Last night I was going to post a piece about all of the things that were frustrating me about "Once Upon A Time" this season. What the hell was up with Tamara and Greg? Why did they kill magical beings with a taser, of all things? Why did they want to kill them anyway? And why don't Neal and Emma just get together already? But I didn't, knowing I (along with some other journalists) was going to have an informal breakfast with show creators Adam Horowitz and Ed Kitsis today. The good news is that some of the things that were bugging me will be resolved by the end of the season finale on May 12, and even better? They can't defend that stupid taser, either.
Show creators Kitsis and Horowitz talk season finale and that taser
Creator Mike Kelley says a 'core cast member' will be offed, but who?
The two-hour season wrap-up of "Revenge" isn't upon us until May 12, but we already know one thing. ABC has promised that "someone will die," and show creator Mike Kelley has told TVLine that it will be "one of our core cast members" who won't make it to season three. Apparently this demise will come as a shock to Emily, but I'm not so sure it will be as much of a shock to us. After all, there are only so many "core" characters who could be sent packing without ruining the balance of the entire show.
After tonight's episode, we seemed closer to narrowing the field of possibilities as well. Here's a totally uninformed look at who could go, how likely that might be, and what we'll do (or not do) without them.
It's been a busy week, so get all your reality news here, now
Welcome to Reality TV Roundup -- a quick look at some of the reality TV-centric stories that have recently popped up across the fine, old Interwebs. Click away, my couch potato friends. But before you do...
SPOILER ALERT! SPOILER ALERT! SPOILER ALERT! One more time: SPOILER ALERT. If you watch any competition shows, the latest elimination for each show is probably revealed in the text below. The hope is that, if you missed this week's program and would rather clear out your DVR than watch the episode, you can get a quick hit here. But don't come crying to me if you find out something you didn't want to know. You've been warned. Also note: lots of non-competition reality info lurks below, too.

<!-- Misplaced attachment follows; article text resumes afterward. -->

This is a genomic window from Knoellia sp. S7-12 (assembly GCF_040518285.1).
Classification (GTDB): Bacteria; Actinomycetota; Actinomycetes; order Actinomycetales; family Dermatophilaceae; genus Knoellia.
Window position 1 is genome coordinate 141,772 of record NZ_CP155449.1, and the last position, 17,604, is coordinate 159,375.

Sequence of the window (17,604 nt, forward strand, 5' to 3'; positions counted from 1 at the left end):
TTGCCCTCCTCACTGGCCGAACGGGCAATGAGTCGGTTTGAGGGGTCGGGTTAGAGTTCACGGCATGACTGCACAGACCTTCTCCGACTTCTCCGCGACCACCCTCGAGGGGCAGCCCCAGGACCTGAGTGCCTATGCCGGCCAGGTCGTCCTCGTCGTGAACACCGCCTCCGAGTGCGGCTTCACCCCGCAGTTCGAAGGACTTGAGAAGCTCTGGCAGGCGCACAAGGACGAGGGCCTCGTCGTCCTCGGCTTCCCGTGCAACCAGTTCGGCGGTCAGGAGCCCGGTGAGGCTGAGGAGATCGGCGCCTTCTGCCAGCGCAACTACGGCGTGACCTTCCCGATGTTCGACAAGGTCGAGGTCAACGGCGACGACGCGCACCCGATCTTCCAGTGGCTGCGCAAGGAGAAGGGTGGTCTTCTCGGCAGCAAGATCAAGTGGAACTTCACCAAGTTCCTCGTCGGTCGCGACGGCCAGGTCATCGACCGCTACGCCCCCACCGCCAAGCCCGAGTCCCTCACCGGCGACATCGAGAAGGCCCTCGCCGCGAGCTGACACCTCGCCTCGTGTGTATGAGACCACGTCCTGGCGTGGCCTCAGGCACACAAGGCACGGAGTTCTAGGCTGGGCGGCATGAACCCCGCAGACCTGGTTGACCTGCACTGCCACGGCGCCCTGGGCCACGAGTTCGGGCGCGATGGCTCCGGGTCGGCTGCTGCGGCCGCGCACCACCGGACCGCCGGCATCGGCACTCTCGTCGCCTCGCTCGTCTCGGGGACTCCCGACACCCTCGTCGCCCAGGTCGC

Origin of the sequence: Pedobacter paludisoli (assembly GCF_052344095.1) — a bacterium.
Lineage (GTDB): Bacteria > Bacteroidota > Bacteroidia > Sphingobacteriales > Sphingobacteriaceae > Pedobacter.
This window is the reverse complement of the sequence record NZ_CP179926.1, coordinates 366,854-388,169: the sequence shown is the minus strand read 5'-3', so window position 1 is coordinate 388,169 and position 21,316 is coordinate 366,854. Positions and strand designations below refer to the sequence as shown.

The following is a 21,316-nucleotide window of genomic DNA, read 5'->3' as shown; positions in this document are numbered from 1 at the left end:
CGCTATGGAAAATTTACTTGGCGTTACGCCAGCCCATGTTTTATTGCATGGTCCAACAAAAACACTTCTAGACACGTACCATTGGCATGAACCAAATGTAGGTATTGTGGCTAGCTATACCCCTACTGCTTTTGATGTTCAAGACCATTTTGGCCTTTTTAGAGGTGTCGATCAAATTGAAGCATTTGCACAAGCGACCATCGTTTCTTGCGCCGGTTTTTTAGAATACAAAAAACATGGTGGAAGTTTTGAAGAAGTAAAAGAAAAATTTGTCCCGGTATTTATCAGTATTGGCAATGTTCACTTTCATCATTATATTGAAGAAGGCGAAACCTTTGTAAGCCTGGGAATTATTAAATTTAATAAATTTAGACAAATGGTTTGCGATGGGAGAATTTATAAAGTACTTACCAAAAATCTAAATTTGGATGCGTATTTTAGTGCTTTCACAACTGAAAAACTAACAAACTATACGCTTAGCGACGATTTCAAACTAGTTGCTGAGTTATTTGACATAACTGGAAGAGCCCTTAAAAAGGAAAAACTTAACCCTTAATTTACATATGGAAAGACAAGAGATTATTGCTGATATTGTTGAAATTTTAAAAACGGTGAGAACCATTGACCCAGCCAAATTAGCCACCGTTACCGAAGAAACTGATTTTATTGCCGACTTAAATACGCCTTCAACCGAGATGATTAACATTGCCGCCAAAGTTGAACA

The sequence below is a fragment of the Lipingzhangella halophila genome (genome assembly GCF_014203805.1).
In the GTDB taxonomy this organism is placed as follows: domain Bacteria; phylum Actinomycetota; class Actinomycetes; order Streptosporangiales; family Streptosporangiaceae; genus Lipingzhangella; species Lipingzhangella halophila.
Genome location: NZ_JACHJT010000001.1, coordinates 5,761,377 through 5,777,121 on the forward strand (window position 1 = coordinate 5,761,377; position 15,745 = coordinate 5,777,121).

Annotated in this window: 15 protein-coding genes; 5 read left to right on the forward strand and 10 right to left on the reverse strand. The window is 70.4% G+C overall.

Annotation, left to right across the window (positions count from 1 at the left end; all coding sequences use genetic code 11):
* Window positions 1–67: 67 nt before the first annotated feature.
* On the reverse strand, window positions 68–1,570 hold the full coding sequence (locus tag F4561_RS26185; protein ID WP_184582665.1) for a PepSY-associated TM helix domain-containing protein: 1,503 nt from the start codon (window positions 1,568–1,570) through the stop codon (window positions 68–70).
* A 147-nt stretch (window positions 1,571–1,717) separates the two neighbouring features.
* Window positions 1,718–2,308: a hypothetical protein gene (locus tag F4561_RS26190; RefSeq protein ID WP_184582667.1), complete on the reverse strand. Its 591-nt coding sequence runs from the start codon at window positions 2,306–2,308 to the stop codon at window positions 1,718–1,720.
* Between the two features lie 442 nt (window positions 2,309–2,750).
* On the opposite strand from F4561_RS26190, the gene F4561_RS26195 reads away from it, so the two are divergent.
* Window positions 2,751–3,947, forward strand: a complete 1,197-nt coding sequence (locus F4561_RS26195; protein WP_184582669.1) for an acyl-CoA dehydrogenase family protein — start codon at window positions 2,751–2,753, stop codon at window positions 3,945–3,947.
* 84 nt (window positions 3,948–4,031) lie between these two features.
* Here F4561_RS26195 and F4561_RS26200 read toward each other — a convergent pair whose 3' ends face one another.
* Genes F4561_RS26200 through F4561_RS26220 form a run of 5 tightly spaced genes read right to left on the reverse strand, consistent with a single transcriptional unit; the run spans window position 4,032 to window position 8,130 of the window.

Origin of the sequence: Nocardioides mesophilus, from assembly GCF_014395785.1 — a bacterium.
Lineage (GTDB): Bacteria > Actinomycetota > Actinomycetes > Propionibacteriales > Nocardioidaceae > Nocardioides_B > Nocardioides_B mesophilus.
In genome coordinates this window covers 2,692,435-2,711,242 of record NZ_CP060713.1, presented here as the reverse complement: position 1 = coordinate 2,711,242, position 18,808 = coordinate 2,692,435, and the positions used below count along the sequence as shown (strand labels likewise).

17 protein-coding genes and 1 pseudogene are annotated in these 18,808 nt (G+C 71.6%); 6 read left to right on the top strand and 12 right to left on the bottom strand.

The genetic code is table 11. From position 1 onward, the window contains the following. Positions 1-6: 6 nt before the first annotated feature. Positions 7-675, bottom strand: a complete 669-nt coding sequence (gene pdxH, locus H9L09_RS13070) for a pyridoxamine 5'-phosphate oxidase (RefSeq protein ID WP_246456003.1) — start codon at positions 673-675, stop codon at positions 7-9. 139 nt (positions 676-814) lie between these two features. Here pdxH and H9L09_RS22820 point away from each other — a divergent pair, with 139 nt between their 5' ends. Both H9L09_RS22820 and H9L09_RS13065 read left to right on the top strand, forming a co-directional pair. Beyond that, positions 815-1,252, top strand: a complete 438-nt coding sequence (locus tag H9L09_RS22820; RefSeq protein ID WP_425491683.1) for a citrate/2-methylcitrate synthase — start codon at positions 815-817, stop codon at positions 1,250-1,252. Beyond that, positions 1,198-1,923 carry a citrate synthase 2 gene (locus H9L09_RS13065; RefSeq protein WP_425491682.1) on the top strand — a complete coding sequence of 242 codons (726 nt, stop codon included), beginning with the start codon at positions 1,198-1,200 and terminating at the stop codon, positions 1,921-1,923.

The pithy designer apologized just once for talking trash on the show
Competition reality television can be a cruel mistress. The moments when you behave like a perfectly decent person end up on the cutting room floor while the one time you snarl at a competitor who richly deserves it, they put it on a loop. But this season of "Project Runway" had to be one of the nicest in recent memory. It was low on villains, high on little acts of kindness, and featured some pretty damn good clothing to boot. But maybe I feel that way because the competitor for whom I was rooting, Michelle Lesniak Franklin, took home top honors. Whoot!
Olivia and Fitz are back on again, but for how long?
Before we get started, is anyone working on a song using the dialogue between Fitz and Olivia as the lyrics? "I cannot exist without you, I cannot breathe without yoooou!" Cue piano glissade! "I'm nothing and you are everything, and I need you to give me another chance!" I'm serious, it could work. But I digress. This episode wasn't about Fitz and Olivia, not really. This episode was about Huck and his sad, bad backstory that we had all expected to hear about eventually even as we kind of preferred being left in the dark. As messed up as Huck is, you knew it had to be bad with a capital B.